·       In my last year in tv, it was opening night for high school football.  We were live at 5 and 6pm from tailgating in the parking lot.  As I was walking into the game, a mother and father of a player stopped me and introduced themselves as the presidents of that school’s booster club.  We had a nice informal chat and then I went into the game.  At halftime, I took the first half video and went back to start editing the highlights.  During the second half, my photographer called and said the game was delayed by a serious injury.  It was the son of the people I had met walking into the game.  He died two days later.  We showed only still frames of the player from the game (the actual hit that caused his death could not be seen on video) in our stories over the weekend. 
 
On Tuesday of the following week, I received a call from a friend of mine who was also a friend of the family’s.  They had seen the still photos and wanted to know if they could possibly get one to display at their son’s funeral.  I called our art director and asked if he could make it happen.  He had seven photos of the boy ready for me when I got to the station.  My friend picked them up and delivered them to the family.  During the 5pm news that day, my phone rang.  It was father, sobbing, saying, “Thank you so much for doing this.”  I could barely respond.  Can you imagine the father of a 15-year-old boy who has just died, picking up the phone to say “thank you?”  As sad as that story was, that simple gesture probably meant more to me than anything I covered in 24 years in local tv sports.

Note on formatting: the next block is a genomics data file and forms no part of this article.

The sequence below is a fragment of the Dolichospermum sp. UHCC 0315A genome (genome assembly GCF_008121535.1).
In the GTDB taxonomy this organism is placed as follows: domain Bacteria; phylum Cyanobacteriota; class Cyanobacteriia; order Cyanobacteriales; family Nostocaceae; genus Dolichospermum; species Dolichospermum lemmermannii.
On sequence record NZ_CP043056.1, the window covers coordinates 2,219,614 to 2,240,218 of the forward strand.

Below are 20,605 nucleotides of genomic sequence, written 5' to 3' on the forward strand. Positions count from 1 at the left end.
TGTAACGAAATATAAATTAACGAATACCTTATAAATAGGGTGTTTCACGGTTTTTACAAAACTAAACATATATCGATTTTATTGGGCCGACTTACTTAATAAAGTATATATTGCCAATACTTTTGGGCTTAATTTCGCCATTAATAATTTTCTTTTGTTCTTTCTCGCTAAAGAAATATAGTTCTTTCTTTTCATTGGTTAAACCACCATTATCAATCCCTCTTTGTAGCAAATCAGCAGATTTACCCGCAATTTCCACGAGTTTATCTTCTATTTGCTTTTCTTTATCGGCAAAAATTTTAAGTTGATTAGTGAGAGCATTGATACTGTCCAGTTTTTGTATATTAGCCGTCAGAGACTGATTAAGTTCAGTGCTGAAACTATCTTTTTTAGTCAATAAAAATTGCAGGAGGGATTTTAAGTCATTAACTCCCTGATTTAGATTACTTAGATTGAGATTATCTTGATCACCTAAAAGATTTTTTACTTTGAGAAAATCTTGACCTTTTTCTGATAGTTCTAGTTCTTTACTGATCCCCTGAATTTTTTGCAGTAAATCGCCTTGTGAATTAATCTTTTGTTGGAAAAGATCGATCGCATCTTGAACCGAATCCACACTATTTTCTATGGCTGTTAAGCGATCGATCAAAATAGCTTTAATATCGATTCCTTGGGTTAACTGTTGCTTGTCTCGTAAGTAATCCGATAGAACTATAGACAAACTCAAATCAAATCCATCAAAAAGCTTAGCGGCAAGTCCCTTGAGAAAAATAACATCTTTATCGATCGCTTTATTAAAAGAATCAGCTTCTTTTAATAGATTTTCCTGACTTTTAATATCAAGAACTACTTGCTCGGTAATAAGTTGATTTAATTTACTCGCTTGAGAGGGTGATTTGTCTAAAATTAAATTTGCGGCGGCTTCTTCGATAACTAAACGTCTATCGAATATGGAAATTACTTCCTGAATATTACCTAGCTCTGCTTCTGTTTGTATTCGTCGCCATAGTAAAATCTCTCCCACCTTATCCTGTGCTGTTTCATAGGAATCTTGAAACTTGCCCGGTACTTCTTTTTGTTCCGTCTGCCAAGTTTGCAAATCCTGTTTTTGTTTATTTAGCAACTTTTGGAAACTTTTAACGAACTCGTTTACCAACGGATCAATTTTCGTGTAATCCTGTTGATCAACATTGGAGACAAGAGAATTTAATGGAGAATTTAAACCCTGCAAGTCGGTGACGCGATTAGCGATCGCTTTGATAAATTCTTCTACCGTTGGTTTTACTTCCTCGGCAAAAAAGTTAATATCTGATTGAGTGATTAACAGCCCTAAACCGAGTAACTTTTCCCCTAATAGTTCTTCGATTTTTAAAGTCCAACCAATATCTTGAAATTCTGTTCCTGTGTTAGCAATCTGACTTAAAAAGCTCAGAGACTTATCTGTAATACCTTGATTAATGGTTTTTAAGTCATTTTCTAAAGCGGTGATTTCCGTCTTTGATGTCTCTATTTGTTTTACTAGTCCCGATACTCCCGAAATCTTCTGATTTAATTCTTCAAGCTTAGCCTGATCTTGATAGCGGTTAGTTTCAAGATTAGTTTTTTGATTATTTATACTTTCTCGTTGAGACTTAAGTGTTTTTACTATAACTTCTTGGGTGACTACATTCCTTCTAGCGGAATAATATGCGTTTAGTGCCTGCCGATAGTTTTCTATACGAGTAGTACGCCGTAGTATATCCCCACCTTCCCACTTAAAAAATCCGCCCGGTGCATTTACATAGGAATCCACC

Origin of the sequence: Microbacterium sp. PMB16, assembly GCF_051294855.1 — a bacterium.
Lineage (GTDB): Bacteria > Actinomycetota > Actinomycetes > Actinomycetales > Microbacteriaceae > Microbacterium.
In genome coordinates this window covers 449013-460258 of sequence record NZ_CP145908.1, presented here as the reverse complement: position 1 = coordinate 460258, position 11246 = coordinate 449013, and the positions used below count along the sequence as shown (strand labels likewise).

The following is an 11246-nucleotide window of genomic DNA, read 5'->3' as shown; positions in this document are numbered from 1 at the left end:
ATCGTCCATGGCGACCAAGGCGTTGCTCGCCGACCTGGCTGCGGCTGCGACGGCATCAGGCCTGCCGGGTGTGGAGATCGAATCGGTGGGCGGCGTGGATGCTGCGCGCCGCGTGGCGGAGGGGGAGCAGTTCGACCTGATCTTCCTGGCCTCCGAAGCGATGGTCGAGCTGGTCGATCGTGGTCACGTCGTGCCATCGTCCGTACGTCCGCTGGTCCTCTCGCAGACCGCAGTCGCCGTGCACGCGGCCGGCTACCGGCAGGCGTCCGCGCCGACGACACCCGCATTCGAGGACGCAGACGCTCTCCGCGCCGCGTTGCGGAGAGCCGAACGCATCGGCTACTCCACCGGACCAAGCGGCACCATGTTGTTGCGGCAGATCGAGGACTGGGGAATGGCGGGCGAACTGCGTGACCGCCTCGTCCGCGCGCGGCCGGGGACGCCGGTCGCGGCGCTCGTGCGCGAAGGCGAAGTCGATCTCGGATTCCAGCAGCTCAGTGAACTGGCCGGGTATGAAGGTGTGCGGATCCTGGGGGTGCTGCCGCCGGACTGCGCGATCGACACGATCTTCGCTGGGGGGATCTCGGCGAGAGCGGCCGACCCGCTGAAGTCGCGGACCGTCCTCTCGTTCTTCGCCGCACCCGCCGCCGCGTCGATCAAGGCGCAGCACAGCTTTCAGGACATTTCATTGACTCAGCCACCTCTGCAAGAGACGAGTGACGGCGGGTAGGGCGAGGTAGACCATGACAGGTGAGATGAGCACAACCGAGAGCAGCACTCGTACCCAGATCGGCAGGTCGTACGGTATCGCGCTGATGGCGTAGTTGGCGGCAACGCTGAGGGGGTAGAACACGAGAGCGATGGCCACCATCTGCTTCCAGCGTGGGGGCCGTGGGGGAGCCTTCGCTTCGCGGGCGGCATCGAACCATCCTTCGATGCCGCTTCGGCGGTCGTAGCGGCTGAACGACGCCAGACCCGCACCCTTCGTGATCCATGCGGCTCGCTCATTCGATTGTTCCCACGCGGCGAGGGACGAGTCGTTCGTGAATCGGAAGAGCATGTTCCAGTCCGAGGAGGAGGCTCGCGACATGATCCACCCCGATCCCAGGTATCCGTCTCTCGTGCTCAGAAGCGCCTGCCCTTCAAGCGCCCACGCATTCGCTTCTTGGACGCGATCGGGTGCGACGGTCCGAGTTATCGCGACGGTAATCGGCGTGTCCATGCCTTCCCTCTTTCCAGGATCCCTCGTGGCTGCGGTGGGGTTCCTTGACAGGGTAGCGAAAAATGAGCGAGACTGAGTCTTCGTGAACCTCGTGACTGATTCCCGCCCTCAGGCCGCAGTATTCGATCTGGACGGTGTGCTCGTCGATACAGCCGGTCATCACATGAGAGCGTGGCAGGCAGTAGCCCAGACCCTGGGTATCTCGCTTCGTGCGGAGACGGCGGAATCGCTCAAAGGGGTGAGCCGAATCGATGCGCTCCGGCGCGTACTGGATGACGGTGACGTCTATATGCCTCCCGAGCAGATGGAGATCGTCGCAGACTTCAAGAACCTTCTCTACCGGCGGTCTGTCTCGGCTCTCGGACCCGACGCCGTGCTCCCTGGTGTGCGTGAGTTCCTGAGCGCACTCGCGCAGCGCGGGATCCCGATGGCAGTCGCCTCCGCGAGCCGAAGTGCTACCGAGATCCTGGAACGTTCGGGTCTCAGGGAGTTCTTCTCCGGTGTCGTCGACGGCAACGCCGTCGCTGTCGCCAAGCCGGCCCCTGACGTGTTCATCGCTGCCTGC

If there is anything else you’d like to include or add please feel free to do so as I’m sure the readers would love read it. 
Being in sports media can be a wonderful way to earn a living, travelling all over to cover some of the biggest sporting events on earth.  Just be mindful of the tradeoffs you will make.  Because most events happen at nights and on weekends, that is when you will be working.  Have a best friend who’s getting married during a local tv “sweeps” month?  Sorry, you can’t be in the wedding.  You want to go hang out with your friends on a Friday or Saturday night?  Sorry, not til 11:45 or later.  Married and your wife wants to go out to dinner with another couple?  Good luck with that.  Married, with kids?  Good luck spending much time with them at night.
 
I’ve been fortunate the last four-plus years, no longer having to cover daily sports, to be able to spend quality time with my family, while my two boys are still young enough to be living at home.  I wouldn’t trade my career for anything, but it sure has been gratifying to watch them grow from kids to young men.